“Last Quarter of the Moon”: Evenki Odyssey Captured in Chinese Novel Set in the Greater Khingan Mountains

My translation of Chi Zijian’s Last Quarter of the Moon (额尔古纳河右岸) can be ordered — e-book, hard cover and paperback — online at various places, including Amazon. Read the opening for free here (click on the cover), or the author’s Afterword.

For information on other editions, see: Dutch (Het laatste kwartier van de maan), French,  Italian (Ultimo quarto di Luna), Japanese (アルグン川の右岸), Spanish (A la orilla derecha del Río Argún ), and Turkish. 

If you’d like to peruse a book review, choose your language: ChineseEnglish, French, or Spanish. There’s also an in-depth interview with me about the novel in Chinese (中文采访).

Narrated in the first person by the aged wife of the last chieftain of an Evenki clan, the Right Bank of the Argun—as it is dubbed in Chinese — is a moving tale of the decline of reindeer-herding nomads in the sparsely populated, richly forested mountains that border on Russia.

At the end of the twentieth century an old woman sits among the birch trees and thinks back over her life, her loves, and the joys and tragedies that have befallen her family and her people. She is a member of the Evenki tribe who wander the remote forests of northeastern China with their herds of reindeer, living in close sympathy with nature at its most beautiful and cruel.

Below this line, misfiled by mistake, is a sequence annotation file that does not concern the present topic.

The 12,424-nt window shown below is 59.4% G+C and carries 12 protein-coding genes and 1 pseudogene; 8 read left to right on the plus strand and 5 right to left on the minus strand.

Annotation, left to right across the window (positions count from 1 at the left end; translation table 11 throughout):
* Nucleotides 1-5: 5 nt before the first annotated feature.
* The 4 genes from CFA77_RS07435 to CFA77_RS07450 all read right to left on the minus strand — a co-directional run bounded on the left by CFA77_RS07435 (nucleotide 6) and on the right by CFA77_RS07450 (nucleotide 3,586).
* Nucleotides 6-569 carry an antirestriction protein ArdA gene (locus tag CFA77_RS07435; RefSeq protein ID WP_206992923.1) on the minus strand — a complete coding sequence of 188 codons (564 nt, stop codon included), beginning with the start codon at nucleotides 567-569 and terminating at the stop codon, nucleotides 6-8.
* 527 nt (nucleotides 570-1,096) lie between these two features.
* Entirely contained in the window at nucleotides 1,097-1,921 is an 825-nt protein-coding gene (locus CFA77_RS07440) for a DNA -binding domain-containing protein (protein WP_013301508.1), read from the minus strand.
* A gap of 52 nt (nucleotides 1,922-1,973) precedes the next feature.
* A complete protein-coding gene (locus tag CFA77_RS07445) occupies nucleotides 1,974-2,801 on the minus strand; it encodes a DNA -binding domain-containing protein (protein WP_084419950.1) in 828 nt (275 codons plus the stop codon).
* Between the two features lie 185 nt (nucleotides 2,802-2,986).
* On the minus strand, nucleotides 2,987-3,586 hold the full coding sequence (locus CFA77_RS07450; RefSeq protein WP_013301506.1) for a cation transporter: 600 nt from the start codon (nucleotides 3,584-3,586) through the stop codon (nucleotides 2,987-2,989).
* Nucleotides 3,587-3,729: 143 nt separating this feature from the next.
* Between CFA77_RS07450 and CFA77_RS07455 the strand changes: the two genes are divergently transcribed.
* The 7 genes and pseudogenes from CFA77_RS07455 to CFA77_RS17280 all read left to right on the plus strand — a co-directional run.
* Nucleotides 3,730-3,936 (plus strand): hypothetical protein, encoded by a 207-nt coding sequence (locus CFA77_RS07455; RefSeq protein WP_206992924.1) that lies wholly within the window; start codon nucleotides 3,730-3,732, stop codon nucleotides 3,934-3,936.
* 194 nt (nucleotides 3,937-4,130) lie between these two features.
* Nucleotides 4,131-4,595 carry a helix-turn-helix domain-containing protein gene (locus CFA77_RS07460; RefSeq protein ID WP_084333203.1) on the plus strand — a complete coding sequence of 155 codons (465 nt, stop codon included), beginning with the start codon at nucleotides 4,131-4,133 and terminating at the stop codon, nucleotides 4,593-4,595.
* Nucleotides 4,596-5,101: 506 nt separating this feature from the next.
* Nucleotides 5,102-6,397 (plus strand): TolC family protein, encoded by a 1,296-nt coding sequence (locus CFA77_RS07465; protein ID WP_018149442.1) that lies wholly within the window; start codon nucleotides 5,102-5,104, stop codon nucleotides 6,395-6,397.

Over the last three centuries, three waves of outsiders have encroached upon the Evenki’s isolated way of life: the Russians, whose warring and plundering eventually pushed the Evenki down from Siberia across to the southern (“right”) bank of the Argun River, the tributary of the Amur that defines the Sino-Russian border; the Japanese, who forcibly recruit their men into the ranks of the Manchukuo Army; and the Han Chinese of the People’s Republic, who fell the forests that are crucial to the survival of reindeer, outlaw hunting, and eventually coerce the Evenki to leave the mountains for life in a “civilized” permanent settlement.

For an academic study of the ideologies behind the government’s official policy of resettling the Evenki—and an in-depth look at the psychological impact of divorcing them from their “reindeer lifeworld”— see Forced Relocation amongst the Reindeer Evenki of Inner Mongolia.

Visit Northern Hunting Culture for marvelous pictures of the Aoluguya Evenki, their lifestyle and handicrafts.

For a fascinating look at the etymology of names for rivers, mountains and forests in their homeland on either side of the Sino-Russian border, see Evenki Place Names behind the Hànzì.

Speak Your Mind

*